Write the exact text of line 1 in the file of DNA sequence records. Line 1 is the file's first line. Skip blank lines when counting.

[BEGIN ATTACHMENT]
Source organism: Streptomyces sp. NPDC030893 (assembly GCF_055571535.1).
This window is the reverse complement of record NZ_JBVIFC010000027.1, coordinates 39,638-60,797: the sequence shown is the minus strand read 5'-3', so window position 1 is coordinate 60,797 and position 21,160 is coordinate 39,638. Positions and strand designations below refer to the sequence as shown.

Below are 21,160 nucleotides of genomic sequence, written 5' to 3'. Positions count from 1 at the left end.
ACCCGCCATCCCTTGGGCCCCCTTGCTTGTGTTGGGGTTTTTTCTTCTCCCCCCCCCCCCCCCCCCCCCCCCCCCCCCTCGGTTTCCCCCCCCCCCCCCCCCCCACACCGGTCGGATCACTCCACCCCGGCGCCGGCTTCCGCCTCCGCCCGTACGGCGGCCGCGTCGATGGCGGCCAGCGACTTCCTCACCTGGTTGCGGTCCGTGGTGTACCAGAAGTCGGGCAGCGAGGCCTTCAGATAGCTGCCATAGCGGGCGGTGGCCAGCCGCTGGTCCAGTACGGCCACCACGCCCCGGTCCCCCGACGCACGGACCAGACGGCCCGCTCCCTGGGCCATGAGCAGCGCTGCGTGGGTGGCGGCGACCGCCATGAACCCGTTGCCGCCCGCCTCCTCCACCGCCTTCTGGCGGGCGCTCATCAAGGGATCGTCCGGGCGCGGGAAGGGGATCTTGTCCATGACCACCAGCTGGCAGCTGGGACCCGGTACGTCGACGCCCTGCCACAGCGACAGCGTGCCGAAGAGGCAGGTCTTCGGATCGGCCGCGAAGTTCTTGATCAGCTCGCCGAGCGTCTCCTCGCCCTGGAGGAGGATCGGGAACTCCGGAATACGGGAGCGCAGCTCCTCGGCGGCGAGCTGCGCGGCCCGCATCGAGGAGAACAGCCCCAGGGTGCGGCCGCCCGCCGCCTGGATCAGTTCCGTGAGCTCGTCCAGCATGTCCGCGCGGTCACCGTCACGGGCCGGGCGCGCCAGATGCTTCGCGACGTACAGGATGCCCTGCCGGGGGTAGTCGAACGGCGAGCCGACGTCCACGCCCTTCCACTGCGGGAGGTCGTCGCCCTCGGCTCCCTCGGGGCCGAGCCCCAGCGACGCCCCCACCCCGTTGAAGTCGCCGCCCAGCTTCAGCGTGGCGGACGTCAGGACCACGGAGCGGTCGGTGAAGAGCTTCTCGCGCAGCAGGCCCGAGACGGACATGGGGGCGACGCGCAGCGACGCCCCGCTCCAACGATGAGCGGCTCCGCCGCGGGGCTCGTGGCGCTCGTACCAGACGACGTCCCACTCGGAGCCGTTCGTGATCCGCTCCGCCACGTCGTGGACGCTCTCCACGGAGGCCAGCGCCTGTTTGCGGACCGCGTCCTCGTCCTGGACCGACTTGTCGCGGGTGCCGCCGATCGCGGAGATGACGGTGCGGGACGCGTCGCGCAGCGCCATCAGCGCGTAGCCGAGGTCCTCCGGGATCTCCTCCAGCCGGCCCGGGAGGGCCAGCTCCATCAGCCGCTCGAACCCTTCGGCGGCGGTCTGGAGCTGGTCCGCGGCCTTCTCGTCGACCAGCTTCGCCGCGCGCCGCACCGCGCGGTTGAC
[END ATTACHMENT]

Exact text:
Source organism: Streptomyces sp. NPDC030893 (assembly GCF_055571535.1).